What Macy's Does With Its Cash

In the quest to find great investments, most investors focus on earnings to gauge a company's financial strength. This is a good start, but earnings can be misleading and incomplete. To get a clearer understanding of a company's ability to earn money and reward you, the shareholder, it's often better to focus on cash flow. In this series, we tear apart a company's cash flow statement to see how much money is truly being earned, and more importantly, what management is doing with that cash.

Step on up, Macy's (NYS: M) .

The first step in analyzing cash flow is to look at net income. Macy's net income over the last five years has been impressive:


Normalized Net Income$1.2 billion$882 million$561 million$526 million$962 million

Source: S&P Capital IQ.

Next, we add back in a few noncash expenses like the depreciation of assets, and adjust net income for changes in inventory, accounts receivable, and accounts payable -- changes in cash levels that reflect a company either paying its bills, or being paid by customers. This yields a figure called cash from operating activities -- the amount of cash a company generates from doing everyday business.

From there, we subtract capital expenditures, or the amount a company spends acquiring or fixing physical assets. This yields one version of a figure called free cash flow, or the true amount of cash a company has left over for its investors after doing business:


Free Cash Flow$1.5 billion$1.2 billion$1.4 billion$1.1 billion$1.2 billion

Source: S&P Capital IQ.

Now we know how much cash Macy's is really pulling in each year. Next question: What is it doing with that cash?

There are two ways a company can use free cash flow to directly reward shareholders: dividends and share repurchases. Cash not returned to shareholders can be stashed in the bank, used to invest in other companies and assets, or to pay off debt.

Here's how much Macy's has returned to shareholders in recent years:


Dividends$148 million$84 million$84 million$221 million$230 million
Share Repurchases$502 million$1 million$1 million$1 million$3.3 billion
Total Returned to Shareholders$650 million$85 million$85 million$222 million$3.5 billion

Source: S&P Capital IQ.

As you can see, the company has repurchased a decent amount of its own stock. That's caused shares outstanding to fall:


Shares Outstanding (millions)425423422421447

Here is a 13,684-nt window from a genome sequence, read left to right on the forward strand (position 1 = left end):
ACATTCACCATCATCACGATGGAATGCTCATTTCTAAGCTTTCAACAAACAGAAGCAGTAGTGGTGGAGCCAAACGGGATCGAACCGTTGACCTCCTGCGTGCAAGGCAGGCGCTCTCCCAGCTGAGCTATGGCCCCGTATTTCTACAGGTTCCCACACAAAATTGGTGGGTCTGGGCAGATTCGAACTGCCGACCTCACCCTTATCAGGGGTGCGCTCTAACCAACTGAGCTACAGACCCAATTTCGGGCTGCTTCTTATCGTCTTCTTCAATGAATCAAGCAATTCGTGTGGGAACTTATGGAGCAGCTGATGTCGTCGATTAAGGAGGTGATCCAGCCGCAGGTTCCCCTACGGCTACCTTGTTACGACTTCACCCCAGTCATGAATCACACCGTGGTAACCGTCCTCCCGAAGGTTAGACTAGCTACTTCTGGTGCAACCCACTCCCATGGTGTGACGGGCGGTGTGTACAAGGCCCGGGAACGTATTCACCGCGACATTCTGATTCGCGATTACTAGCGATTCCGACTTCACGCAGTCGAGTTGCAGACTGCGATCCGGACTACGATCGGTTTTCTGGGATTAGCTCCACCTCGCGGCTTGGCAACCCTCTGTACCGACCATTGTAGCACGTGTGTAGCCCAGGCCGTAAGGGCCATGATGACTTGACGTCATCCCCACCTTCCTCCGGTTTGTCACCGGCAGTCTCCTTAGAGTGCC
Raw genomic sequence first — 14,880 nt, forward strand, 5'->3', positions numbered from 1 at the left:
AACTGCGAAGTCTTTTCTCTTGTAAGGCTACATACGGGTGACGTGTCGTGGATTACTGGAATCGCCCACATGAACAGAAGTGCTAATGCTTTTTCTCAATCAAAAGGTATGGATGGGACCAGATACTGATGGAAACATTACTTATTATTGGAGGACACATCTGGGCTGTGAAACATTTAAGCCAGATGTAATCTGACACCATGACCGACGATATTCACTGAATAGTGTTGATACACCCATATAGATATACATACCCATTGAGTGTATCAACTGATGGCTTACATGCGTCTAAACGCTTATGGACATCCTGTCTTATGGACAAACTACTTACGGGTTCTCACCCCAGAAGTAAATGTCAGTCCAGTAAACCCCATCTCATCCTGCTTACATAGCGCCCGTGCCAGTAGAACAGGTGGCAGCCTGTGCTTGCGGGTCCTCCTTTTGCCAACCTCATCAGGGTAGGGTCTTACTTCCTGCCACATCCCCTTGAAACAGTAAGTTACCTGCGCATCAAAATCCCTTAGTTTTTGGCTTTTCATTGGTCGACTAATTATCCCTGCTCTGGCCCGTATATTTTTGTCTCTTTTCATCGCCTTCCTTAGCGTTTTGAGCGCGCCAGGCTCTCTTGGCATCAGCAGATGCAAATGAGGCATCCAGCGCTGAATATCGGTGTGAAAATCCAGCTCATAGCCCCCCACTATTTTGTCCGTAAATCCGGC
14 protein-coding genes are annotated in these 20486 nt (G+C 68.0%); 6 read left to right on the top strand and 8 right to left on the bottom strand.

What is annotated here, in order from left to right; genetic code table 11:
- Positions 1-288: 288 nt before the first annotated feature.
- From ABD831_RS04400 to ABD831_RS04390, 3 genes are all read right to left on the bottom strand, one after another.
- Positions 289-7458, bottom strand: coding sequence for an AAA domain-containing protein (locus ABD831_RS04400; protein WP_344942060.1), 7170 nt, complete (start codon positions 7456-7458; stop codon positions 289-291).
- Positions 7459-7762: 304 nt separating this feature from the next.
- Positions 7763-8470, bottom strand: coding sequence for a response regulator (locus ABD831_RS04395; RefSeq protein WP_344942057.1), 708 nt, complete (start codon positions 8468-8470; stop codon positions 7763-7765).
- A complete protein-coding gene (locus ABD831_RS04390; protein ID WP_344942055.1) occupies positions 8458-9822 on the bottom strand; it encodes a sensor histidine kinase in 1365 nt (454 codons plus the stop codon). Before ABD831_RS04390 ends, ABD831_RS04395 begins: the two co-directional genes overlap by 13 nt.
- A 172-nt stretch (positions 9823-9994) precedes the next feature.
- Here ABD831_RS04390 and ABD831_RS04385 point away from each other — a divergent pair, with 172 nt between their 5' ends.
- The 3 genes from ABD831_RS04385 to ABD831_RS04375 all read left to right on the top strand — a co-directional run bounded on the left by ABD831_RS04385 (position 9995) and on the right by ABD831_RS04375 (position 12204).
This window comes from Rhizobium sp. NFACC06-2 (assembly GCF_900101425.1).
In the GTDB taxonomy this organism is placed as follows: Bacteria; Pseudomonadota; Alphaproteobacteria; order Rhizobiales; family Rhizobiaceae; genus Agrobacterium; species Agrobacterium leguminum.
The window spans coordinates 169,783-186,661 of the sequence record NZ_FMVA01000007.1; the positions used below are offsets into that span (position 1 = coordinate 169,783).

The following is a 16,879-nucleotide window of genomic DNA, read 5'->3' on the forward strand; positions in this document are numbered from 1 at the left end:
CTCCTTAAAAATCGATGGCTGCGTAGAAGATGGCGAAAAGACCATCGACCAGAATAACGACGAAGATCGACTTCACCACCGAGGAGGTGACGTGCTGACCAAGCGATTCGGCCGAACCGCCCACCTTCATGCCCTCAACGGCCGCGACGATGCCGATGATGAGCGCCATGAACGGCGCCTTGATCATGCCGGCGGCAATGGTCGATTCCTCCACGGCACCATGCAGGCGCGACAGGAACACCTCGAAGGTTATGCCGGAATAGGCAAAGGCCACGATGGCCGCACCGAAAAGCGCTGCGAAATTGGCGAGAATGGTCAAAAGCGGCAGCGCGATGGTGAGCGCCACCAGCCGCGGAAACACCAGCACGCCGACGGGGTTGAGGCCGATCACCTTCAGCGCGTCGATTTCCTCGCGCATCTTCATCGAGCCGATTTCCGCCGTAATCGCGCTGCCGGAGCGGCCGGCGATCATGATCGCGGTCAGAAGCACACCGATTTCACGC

Source: S&P Capital IQ.

Now, companies tend to be fairly poor at repurchasing their own shares, buying feverishly when shares are expensive and backing away when they're cheap. Does Macy's fall into this trap? Let's take a look:


Source: S&P Capital IQ.

Pretty bad. The company bought back a lot of stock in 2007 when shares were high, almost none in 2008 and 2009 as they plunged, and came back with repurchases last year after shares rebounded. This is almost perfectly backward from what you should want to see.

Finally, I like to look at how dividends have added to total shareholder returns:


Source: S&P Capital IQ.

Shares returned -12% over the last five years, which increases to -3% with dividends reinvested -- a nice boost to top off otherwise low performance.

To gauge how well a company is doing, keep an eye on the cash. How much a company earns is not as important as how much cash is actually coming in the door, and how much cash is coming in the door isn't as important as what management actually does with that cash. Remember, you, the shareholder, own the company. Are you happy with the way management has used Macy's cash? Sound off in the comment section below.

At the time this article was published Fool contributorMorgan Houseldoesn't own shares in any of the companies mentioned in this article. Follow him on Twitter @TMFHousel. The Motley Fool has a disclosure policy. We Fools may not all hold the same opinions, but we all believe thatconsidering a diverse range of insights makes us better investors. Try any of our Foolish newsletter services free for 30 days.

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